Claims and the Customer Experience After the Camp Fire
THURSDAY, NOVEMBER 8
“Hi, Karlyn. It’s your sister. We’ve been evacuated. There’s a big fire up in Paradise that might head down our way. Just wanted to let you know we’re heading to our daughter’s house. We only had fifteen minutes to grab stuff but it probably is just a precautionary alarm. Call when you get a chance.”
That was the voicemail I got Thursday afternoon after I had spent a day chatting with an insurer about customer experience and the claims process.
The next voicemail said: “We’re on the road again. My daughters’ place is now being evacuated. We’re going to mom’s.”
And when I got off the plane, the last one said: “Mom’s evacuated now too. We’re all coming to your house.”
Sadly, she and her husband lost their home and business in the northern California wildfires. Fortunately, everyone is alive, I have enough room for everyone, and I know a little bit about insurance. It turns out that being a bit bossy is also a great attribute when you’re helping someone in a disaster.
Now, usually, I cover the claims process by looking at the technologies that insurers deploy when handling a claim. But all of a sudden, I now get to experience a totally different lens on the process. I helped them file their claim on the home and on the business. Both carriers are big name brand carriers who I know well. I know what systems they use, I know their strategy and their commitments to customer experience, and I know where their executives believe they are. But so far we’ve had mixed experiences. And so I have some advice…
The First Notice of Loss (FNOL)
Advice to insurers: The FNOL process is not about how quickly you can get the information, it’s about how safe you can make the claimant feel. Yes, the technology is important, but this is not the place to put data entry staff. Five stars to both carriers!
Acknowledgement of Claim:
Advice to insurers: Provide a more explanatory acknowledgment. Explain what will happen and when it will happen. Think about the sequence of the automated tasks and the order with which a claimant gets information. Don’t send out the online access instructions until after the adjuster has made contact and can explain the process. It’s too confusing when it just comes randomly. Or provide a document that explains the process and where this step fits in the process. An acknowledgment of claim should include some level of information around what the process will be going forward. By setting expectations early, you reduce the claimants’ angst.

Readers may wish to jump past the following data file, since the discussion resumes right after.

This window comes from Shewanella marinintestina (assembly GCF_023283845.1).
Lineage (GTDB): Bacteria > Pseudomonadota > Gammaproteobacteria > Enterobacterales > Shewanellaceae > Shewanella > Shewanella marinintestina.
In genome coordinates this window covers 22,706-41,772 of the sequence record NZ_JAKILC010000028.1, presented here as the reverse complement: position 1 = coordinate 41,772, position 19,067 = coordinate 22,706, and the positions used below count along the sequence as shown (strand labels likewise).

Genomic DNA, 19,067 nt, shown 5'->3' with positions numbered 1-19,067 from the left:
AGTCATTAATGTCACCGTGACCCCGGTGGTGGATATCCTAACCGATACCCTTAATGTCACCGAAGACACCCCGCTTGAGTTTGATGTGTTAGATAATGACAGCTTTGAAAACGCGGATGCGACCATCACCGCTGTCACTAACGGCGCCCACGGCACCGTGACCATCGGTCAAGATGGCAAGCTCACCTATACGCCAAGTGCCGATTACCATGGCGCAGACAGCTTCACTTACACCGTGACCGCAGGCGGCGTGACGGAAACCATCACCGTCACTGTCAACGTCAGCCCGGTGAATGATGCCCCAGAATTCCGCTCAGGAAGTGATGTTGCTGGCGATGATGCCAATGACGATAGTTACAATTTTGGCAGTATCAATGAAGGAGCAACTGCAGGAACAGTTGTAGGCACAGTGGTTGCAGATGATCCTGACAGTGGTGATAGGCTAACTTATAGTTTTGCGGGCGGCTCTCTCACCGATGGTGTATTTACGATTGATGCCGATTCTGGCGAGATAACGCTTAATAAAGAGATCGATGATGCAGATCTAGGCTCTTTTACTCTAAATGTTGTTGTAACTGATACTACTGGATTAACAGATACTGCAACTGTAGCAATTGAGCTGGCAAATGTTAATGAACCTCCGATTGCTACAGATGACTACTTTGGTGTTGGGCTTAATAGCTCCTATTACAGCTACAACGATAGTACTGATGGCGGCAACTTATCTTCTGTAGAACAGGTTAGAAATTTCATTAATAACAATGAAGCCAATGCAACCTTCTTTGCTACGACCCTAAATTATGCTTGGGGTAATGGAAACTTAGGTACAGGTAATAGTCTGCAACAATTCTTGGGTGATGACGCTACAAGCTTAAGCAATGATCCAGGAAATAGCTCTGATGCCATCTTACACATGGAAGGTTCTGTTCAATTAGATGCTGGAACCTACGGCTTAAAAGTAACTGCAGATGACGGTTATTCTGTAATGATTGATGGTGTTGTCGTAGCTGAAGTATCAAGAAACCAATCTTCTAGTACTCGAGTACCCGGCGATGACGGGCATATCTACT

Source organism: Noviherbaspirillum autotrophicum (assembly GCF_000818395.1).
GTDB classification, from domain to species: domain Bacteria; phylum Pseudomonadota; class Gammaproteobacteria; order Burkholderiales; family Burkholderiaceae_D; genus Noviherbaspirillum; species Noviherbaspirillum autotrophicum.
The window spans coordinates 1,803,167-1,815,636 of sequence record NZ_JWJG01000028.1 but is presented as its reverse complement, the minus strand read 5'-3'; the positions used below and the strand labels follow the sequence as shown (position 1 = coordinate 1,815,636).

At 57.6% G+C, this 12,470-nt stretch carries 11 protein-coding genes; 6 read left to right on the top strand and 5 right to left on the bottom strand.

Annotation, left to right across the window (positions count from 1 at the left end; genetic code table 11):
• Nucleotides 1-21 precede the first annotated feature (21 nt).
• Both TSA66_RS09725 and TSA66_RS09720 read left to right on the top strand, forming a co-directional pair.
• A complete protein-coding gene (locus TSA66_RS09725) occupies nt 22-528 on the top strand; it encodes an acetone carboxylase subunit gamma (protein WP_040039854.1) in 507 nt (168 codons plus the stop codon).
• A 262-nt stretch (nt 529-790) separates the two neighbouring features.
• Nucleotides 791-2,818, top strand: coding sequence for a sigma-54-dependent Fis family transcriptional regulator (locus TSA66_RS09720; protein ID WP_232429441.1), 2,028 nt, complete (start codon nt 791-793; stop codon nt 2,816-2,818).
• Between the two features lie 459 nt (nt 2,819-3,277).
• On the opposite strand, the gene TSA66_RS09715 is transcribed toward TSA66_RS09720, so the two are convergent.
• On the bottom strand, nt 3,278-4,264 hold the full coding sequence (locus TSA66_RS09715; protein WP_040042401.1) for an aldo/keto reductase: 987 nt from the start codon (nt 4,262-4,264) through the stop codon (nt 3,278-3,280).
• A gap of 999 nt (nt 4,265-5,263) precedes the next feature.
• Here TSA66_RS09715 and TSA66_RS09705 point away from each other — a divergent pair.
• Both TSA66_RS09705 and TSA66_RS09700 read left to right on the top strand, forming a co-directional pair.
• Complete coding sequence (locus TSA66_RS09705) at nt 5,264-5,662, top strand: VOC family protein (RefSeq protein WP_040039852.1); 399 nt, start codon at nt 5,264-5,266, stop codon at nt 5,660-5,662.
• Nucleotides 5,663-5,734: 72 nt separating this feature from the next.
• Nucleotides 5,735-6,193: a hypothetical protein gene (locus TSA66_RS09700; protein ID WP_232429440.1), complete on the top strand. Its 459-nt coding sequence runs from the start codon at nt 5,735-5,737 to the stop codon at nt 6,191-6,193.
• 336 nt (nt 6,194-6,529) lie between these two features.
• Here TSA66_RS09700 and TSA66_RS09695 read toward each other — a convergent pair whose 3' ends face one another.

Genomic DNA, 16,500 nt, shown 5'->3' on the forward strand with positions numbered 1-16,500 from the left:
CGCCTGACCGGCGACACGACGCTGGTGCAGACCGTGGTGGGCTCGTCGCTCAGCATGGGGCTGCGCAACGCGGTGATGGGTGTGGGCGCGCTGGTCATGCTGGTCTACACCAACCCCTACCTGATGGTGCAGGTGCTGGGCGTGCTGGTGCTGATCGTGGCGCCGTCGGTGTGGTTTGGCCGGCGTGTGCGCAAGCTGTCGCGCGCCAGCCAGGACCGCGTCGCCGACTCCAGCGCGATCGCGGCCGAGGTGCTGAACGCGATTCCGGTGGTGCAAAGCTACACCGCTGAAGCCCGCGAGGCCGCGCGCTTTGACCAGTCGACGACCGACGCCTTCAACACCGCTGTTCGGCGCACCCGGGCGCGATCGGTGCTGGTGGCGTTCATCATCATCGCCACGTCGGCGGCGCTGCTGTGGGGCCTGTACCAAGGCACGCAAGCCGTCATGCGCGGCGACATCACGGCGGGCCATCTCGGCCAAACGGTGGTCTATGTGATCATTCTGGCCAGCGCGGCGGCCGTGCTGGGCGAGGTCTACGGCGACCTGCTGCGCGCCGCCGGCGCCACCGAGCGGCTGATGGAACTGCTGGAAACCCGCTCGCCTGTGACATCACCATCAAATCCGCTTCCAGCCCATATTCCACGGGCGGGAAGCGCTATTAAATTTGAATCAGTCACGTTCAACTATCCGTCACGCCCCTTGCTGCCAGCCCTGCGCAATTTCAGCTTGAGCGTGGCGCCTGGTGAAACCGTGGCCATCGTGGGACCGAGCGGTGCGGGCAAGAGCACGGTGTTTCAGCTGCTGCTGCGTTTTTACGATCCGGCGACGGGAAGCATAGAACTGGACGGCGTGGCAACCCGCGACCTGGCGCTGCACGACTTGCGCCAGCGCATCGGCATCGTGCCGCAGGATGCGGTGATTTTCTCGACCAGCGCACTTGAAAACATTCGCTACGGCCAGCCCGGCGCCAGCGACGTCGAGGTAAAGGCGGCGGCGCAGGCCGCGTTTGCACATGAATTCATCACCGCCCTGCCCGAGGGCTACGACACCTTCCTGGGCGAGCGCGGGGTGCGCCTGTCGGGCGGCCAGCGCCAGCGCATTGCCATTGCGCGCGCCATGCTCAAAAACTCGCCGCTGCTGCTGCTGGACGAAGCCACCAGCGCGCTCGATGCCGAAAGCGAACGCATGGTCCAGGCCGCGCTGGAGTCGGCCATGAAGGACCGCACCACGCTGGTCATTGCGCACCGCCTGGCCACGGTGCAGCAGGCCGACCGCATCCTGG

Adjuster Assignment and First Contact
Advice to insurers: Keep reaching out until you talk to them. Or email. Or text. Any contact at all is better than none. My sister feels abandoned.
Advice to insurers: Be careful in how you word your explanations. Small nuances in language come across very differently to people who are traumatized and desperate for help. Use some kind of fraud analytics tool up front to determine how trusted your claimant is. Trusted claimants may be eligible to go down a different path.
Explanation of Benefits
Advice to Insurers: Let the claimant know all the different sources of coverage that may be available to them. Send them a full copy of their policy with all the underlying policy language.
What Comes Next
Advice to insurers: You know what has to be done. Help your clients with a checklist both of insurance activities, and of non-insurance activities. Give them a timeline of what to expect. Recovery is more than a check. And claimants generally have not had their home or business destroyed in the past. They don’t have basic information about what to do. Even as simple a checklist as ‘reroute your phone lines and get a PO Box” is good advice.
Going through a major event like a firestorm is traumatic. Technology is a terrific tool that allows carriers to deliver a great customer experience. But there are aspects of the customer experience that as of today, even these two big brand-name carriers don’t have right. Some of it can be automated and some of it is about the human touch. As an insurance industry, we can do better. And we should.
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